While more than 26 million Americans have been vaccinated for COVID-19, questions remain about getting the vaccine while pregnant, eligibility requirements and more.
Dozens of Here & Now listeners sent in their coronavirus vaccine questions for Dr. Ruth Karron of Johns Hopkins Bloomberg School of Public Health.
One of the most common questions was about pregnant women, who were not specifically part of any vaccine trials. The World Health Organization and the Centers for Disease Control and Prevention recommend pregnant women check with their doctors before receiving a COVID-19 vaccine.
A listener in Singapore says she received the first and second dose of COVID-19 vaccine on Jan. 24 and Feb. 14, respectively. She discovered she was about three weeks pregnant at the time and wants to know if there are any adverse effects from getting the vaccine at such an early stage of pregnancy.
There were about 12 people in original Pfizer-BioNTech trials who perhaps didn’t know they were pregnant, Karron says. No known adverse effects were reported.
Karron says Pfizer-BioNTech has started a study with 4,000 pregnant women in the U.S. and several countries in Europe and Africa.
For now, the CDC has set up a virtual health check-in registry called V-safe for people who’ve been vaccinated.
“We would encourage every pregnant woman who gets COVID vaccine to participate in that registry,” she says. “That's a way that we will be able to get real-world evidence of how this vaccine works in pregnant women in addition to the trial that Pfizer is just beginning now.”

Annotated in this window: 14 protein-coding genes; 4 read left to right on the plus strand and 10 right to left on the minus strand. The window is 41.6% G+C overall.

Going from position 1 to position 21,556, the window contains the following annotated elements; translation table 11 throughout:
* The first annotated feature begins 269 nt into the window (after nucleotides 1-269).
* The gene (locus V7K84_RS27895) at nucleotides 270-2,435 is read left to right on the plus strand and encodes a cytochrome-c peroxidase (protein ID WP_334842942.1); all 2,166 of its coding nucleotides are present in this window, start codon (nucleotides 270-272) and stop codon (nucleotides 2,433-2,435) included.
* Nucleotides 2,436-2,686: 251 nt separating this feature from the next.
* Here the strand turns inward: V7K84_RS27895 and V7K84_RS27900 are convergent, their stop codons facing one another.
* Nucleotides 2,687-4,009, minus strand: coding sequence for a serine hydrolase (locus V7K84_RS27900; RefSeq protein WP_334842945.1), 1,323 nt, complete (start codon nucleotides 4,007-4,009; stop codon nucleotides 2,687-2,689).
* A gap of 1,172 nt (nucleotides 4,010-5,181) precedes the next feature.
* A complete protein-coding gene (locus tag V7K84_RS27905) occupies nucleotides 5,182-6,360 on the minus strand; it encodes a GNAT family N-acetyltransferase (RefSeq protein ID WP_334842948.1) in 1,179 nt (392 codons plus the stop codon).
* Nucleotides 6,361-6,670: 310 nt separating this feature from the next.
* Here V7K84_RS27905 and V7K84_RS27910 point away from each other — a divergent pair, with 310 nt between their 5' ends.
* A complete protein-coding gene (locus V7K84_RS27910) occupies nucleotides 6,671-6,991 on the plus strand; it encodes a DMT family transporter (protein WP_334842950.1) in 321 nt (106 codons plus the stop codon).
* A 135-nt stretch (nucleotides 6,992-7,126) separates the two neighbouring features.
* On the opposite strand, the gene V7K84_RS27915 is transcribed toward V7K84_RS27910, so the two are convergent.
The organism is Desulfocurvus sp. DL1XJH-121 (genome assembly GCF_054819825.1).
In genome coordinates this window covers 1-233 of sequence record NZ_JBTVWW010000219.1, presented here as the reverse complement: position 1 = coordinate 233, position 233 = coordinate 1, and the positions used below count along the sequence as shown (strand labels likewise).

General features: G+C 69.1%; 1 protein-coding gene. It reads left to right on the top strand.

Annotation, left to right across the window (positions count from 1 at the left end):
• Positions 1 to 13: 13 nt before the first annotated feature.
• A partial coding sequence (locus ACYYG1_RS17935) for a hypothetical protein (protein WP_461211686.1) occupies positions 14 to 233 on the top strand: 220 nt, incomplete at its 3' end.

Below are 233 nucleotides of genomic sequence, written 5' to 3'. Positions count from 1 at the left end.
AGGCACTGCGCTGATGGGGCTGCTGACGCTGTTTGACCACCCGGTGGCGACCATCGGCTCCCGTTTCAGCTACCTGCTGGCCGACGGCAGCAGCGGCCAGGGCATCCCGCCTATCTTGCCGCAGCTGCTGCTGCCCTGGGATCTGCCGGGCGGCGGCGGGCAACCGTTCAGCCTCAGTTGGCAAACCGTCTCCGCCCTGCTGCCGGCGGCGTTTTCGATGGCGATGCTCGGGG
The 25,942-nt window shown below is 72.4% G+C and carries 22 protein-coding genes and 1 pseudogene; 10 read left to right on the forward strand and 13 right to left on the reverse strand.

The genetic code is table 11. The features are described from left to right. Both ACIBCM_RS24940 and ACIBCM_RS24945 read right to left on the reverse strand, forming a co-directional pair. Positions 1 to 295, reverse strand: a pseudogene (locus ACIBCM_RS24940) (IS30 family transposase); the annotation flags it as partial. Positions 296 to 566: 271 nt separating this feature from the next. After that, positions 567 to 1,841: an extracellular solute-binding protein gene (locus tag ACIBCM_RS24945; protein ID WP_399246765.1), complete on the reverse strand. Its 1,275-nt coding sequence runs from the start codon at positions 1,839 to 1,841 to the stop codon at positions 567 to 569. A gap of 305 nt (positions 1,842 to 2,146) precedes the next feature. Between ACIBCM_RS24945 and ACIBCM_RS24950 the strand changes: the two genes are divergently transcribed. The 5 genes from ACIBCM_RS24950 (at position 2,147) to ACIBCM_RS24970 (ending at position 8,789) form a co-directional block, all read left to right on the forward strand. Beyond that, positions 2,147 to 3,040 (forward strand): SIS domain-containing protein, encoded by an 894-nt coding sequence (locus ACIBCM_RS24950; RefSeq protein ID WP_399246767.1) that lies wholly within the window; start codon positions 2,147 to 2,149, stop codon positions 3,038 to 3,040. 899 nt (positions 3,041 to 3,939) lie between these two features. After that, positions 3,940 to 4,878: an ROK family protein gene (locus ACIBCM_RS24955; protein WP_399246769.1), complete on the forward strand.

COVID-19 Vaccine Answers From Dr. Karron:
What happens to your muscle cells that express the spike protein after receiving the COVID-19 vaccination? What happens to the spike protein over time that is on muscle cell surfaces?
“Most of what we know about this, we know from some animal studies that were done of these vaccines before they were given to humans. And what we can say is that probably the spike protein stays on your muscle cells for about a week or two. It also actually goes into your lymph nodes in your armpit, just underneath, which is good because that's where a lot of the antibody-producing cells are made and then it's metabolized.
“The muscle cells don't break down from that specifically. They do over time, muscle cells or cells that die, and are regenerated. But that's what happens to that spike protein. It's not there forever and ever. It's there for probably a finite period of time.”
In regards to getting inoculated, what’s the physiological difference between a 15-year-old boy who weighs the same as an adult woman?
“There are a few things. One is that we always want to have data from the population in which we're administering the vaccine. So adolescents … a 15-year-old boy might be bigger than a 25-year-old woman potentially, but their metabolism is different and their immune response may be different. And in fact, sometimes children's immune responses actually can be more vigorous than adults.
“Pfizer and Moderna are both conducting studies in children. They are going gradually down in age. They want to assess if the vaccines are safe in these ages, and in some cases, they're also going down in dose. They also want to look at the immune response in these children. So those studies are proceeding. Pfizer has actually, I believe, completed their study in the 12 to 16 year age group. They've completed enrollment, and they will be submitting those data to the Food and Drug Administration and they will continue to move down in age.”
Is there any correlation between the strength of an individual's immune system and the intensity of their response to the vaccine?
“What I would say, I think, the very good news — we don't have one specific measure where we can look at the strength of an individual immune system — but what we do know about these vaccines, which is wonderful and very reassuring, is that they work across a very wide age spectrum. And that's very reassuring because we do have some vaccines that, for example, don't work as well in the elderly or don't work as well in people with those conditions. We can say that they really work very well across a range of people with different kinds of immune responses.”